Cipriano de Rore: Missa Vivat Felix Hercules / Motets

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If your idea of heaven is male vocalists singing religious Renaissance music as you ponder the meaning of life, this beautiful CD is for you.

Cipriano of Rore (1516-1565) composed the Mass in honour of his patron, Ercole II d’Este, the sound meant to convey the latter’s Godliness. The sleeve notes are interesting; the tenor sings a line starting “Long Live Ercole II..” (in Latin) in every part of the Mass. Rore also uses the technique of soggetto cavato, playing word games with the music, based on the syllables for teaching singers how to sight sing — ut, re, mi, fa, sol, la (ut now replaced with do, la with ti). Ercole, whose ego sounds slightly more inflated than Donald Trump’s (Ercole was the eldest son of Alfonso I d’Este and Lucrezia Borgia, so he has pedigree), had five such masses dedicated to him, including this.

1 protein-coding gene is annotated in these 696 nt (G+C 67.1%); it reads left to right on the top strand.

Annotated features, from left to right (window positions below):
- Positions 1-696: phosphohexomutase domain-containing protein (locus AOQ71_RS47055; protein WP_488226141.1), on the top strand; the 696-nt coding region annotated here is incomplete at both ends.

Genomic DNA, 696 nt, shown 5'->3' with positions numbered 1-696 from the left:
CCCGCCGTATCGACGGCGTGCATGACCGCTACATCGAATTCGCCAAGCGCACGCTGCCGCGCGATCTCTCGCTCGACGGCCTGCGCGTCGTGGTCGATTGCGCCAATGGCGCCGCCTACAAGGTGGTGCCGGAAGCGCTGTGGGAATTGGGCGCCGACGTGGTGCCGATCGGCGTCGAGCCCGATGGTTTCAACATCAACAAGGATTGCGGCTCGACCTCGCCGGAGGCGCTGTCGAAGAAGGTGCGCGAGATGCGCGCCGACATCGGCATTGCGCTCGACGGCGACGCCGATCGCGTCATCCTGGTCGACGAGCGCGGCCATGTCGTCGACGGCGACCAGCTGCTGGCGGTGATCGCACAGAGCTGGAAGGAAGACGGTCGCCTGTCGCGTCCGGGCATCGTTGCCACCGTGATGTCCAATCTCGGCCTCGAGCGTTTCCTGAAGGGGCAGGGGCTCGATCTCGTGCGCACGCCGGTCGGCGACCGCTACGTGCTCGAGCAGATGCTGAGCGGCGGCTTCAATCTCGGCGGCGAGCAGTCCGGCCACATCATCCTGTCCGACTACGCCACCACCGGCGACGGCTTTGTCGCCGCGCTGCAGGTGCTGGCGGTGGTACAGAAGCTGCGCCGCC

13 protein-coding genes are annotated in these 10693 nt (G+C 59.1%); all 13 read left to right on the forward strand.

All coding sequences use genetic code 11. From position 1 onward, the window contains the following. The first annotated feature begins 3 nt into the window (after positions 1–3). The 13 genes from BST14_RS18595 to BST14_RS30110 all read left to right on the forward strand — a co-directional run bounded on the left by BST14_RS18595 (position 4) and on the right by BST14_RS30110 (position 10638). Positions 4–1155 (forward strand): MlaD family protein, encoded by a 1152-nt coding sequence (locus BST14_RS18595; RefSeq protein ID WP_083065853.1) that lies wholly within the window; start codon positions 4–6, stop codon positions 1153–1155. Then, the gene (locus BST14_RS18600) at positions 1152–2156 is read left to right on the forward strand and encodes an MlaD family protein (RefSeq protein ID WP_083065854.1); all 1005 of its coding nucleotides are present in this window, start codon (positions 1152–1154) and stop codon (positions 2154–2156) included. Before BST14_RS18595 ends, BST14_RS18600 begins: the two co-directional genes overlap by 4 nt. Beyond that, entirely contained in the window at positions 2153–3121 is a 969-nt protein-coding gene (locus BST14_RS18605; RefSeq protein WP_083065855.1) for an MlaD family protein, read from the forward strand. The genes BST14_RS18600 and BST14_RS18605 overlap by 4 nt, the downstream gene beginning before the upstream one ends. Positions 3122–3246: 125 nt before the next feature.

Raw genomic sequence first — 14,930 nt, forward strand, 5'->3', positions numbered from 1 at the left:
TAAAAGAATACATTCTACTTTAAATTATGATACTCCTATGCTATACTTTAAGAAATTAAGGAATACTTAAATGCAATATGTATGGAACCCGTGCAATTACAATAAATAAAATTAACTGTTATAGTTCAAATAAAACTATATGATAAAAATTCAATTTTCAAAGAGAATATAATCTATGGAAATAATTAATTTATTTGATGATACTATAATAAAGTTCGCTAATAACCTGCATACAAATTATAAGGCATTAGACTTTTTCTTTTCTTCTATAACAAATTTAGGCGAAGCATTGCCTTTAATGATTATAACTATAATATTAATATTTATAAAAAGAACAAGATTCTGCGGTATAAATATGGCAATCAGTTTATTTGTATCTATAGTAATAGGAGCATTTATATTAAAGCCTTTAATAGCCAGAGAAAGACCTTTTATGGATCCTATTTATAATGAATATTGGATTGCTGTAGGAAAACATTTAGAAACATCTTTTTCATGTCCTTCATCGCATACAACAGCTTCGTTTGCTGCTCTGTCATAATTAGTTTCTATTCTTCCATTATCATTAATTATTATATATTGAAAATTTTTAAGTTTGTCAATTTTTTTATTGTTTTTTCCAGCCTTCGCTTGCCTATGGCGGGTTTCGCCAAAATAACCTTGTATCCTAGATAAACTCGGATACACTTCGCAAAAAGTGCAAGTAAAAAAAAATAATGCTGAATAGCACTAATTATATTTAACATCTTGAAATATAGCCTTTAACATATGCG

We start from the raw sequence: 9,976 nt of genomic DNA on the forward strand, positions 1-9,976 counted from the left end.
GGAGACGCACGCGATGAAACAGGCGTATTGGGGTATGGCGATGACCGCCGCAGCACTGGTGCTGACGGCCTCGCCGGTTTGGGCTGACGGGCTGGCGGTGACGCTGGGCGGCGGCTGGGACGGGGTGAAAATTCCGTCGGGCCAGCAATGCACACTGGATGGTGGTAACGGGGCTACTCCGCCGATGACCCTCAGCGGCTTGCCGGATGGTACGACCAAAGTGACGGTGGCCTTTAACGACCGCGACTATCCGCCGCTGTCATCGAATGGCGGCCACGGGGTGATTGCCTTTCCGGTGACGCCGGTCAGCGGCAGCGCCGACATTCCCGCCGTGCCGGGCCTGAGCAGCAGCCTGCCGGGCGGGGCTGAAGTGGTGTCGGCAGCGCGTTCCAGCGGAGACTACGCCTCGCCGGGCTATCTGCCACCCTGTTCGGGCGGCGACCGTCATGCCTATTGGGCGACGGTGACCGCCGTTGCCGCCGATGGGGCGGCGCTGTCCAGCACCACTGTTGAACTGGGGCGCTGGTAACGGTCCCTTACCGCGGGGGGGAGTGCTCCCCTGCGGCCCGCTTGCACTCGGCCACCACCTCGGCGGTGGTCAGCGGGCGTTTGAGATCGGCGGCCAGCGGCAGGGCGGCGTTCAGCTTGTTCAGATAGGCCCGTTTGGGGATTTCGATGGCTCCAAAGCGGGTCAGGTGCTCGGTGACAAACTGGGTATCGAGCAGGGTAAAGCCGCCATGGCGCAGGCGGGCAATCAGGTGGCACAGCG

The sleeve notes say Rore’s role in musical history “can hardly be over-estimated”, as he was a keeper of tradition and a trailblazer for new music.

Whatever the history, the text (all in Latin) or the cleverness of composition, this is just beautiful, an hour of tranquillity in your busy day. Weser-Renaissance Bremen (featuring Manfred Cordes) sing; a good day in the office for them.

Out on CPO, 7779892.

 

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About jerobear

Weekly newspaper editor in Cheshire, England. I blog my editorials and the CDs I write about. I play drums, drink coffee, play music, meditate. I hate filling in forms.

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